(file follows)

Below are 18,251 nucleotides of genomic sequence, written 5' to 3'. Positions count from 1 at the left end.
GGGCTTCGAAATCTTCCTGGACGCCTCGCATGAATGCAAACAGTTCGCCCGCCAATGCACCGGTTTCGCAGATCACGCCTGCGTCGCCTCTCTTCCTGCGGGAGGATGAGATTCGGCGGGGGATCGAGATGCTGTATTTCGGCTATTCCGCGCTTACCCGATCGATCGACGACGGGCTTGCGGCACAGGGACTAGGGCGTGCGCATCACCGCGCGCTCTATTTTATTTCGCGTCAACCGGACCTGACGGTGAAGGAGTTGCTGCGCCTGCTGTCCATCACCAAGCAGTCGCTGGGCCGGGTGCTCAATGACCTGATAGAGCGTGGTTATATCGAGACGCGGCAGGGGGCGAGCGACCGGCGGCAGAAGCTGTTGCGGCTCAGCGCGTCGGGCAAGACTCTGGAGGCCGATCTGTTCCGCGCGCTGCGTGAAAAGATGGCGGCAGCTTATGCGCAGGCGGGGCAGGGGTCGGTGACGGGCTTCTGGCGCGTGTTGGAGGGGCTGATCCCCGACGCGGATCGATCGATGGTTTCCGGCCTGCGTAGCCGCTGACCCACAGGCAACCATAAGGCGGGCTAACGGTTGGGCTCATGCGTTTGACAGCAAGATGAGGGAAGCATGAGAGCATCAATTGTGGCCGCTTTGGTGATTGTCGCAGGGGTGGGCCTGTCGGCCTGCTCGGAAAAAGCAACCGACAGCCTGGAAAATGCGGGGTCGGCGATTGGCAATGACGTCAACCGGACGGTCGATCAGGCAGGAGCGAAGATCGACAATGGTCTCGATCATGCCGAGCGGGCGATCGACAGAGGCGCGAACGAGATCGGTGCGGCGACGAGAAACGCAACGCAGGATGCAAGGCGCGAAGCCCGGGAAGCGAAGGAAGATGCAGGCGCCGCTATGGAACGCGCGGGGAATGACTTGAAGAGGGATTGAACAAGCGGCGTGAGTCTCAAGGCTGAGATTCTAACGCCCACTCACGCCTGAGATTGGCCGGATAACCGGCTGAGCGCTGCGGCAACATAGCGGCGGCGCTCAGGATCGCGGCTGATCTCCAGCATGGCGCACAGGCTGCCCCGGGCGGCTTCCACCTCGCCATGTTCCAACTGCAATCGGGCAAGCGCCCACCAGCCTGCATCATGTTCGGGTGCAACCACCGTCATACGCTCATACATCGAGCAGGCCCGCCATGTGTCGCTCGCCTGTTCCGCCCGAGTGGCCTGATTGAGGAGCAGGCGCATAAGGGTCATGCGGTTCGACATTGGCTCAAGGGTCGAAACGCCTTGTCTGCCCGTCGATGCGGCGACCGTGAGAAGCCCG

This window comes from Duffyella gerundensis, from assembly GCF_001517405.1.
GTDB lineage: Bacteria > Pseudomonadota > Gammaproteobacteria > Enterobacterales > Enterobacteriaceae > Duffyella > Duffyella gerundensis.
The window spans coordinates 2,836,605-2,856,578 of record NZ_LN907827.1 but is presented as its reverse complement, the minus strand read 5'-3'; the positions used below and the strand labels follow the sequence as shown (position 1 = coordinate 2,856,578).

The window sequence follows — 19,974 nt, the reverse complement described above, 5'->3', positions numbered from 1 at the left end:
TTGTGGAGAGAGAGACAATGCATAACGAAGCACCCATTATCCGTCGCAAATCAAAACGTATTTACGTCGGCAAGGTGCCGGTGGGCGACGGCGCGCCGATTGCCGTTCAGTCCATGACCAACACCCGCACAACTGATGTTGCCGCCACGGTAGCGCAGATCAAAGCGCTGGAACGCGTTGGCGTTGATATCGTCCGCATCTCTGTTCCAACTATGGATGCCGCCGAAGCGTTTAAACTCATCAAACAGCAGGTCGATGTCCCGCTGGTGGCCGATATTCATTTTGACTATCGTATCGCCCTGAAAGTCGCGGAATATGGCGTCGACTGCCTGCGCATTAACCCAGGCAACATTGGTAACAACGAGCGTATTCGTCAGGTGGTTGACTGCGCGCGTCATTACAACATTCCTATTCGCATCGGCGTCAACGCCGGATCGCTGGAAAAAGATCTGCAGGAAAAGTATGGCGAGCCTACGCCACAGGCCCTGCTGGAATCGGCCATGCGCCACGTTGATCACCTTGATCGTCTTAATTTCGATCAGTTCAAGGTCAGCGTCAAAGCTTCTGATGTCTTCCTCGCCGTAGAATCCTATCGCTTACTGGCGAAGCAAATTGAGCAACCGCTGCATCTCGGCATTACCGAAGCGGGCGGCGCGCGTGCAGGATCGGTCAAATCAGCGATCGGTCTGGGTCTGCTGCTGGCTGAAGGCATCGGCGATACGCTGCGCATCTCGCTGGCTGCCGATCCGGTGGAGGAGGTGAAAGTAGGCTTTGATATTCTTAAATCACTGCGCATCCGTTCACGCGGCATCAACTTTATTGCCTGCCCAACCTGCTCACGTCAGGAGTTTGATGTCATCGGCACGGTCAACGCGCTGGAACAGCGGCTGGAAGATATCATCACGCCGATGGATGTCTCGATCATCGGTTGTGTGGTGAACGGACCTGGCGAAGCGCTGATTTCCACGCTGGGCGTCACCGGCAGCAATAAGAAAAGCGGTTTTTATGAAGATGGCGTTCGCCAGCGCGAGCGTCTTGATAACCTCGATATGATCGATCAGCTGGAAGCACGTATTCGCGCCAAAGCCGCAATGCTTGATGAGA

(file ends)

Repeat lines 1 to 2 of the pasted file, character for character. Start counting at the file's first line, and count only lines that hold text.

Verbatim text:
Below are 18,251 nucleotides of genomic sequence, written 5' to 3'. Positions count from 1 at the left end.
GGGCTTCGAAATCTTCCTGGACGCCTCGCATGAATGCAAACAGTTCGCCCGCCAATGCACCGGTTTCGCAGATCACGCCTGCGTCGCCTCTCTTCCTGCGGGAGGATGAGATTCGGCGGGGGATCGAGATGCTGTATTTCGGCTATTCCGCGCTTACCCGATCGATCGACGACGGGCTTGCGGCACAGGGACTAGGGCGTGCGCATCACCGCGCGCTCTATTTTATTTCGCGTCAACCGGACCTGACGGTGAAGGAGTTGCTGCGCCTGCTGTCCATCACCAAGCAGTCGCTGGGCCGGGTGCTCAATGACCTGATAGAGCGTGGTTATATCGAGACGCGGCAGGGGGCGAGCGACCGGCGGCAGAAGCTGTTGCGGCTCAGCGCGTCGGGCAAGACTCTGGAGGCCGATCTGTTCCGCGCGCTGCGTGAAAAGATGGCGGCAGCTTATGCGCAGGCGGGGCAGGGGTCGGTGACGGGCTTCTGGCGCGTGTTGGAGGGGCTGATCCCCGACGCGGATCGATCGATGGTTTCCGGCCTGCGTAGCCGCTGACCCACAGGCAACCATAAGGCGGGCTAACGGTTGGGCTCATGCGTTTGACAGCAAGATGAGGGAAGCATGAGAGCATCAATTGTGGCCGCTTTGGTGATTGTCGCAGGGGTGGGCCTGTCGGCCTGCTCGGAAAAAGCAACCGACAGCCTGGAAAATGCGGGGTCGGCGATTGGCAATGACGTCAACCGGACGGTCGATCAGGCAGGAGCGAAGATCGACAATGGTCTCGATCATGCCGAGCGGGCGATCGACAGAGGCGCGAACGAGATCGGTGCGGCGACGAGAAACGCAACGCAGGATGCAAGGCGCGAAGCCCGGGAAGCGAAGGAAGATGCAGGCGCCGCTATGGAACGCGCGGGGAATGACTTGAAGAGGGATTGAACAAGCGGCGTGAGTCTCAAGGCTGAGATTCTAACGCCCACTCACGCCTGAGATTGGCCGGATAACCGGCTGAGCGCTGCGGCAACATAGCGGCGGCGCTCAGGATCGCGGCTGATCTCCAGCATGGCGCACAGGCTGCCCCGGGCGGCTTCCACCTCGCCATGTTCCAACTGCAATCGGGCAAGCGCCCACCAGCCTGCATCATGTTCGGGTGCAACCACCGTCATACGCTCATACATCGAGCAGGCCCGCCATGTGTCGCTCGCCTGTTCCGCCCGAGTGGCCTGATTGAGGAGCAGGCGCATAAGGGTCATGCGGTTCGACATTGGCTCAAGGGTCGAAACGCCTTGTCTGCCCGTCGATGCGGCGACCGTGAGAAGCCCG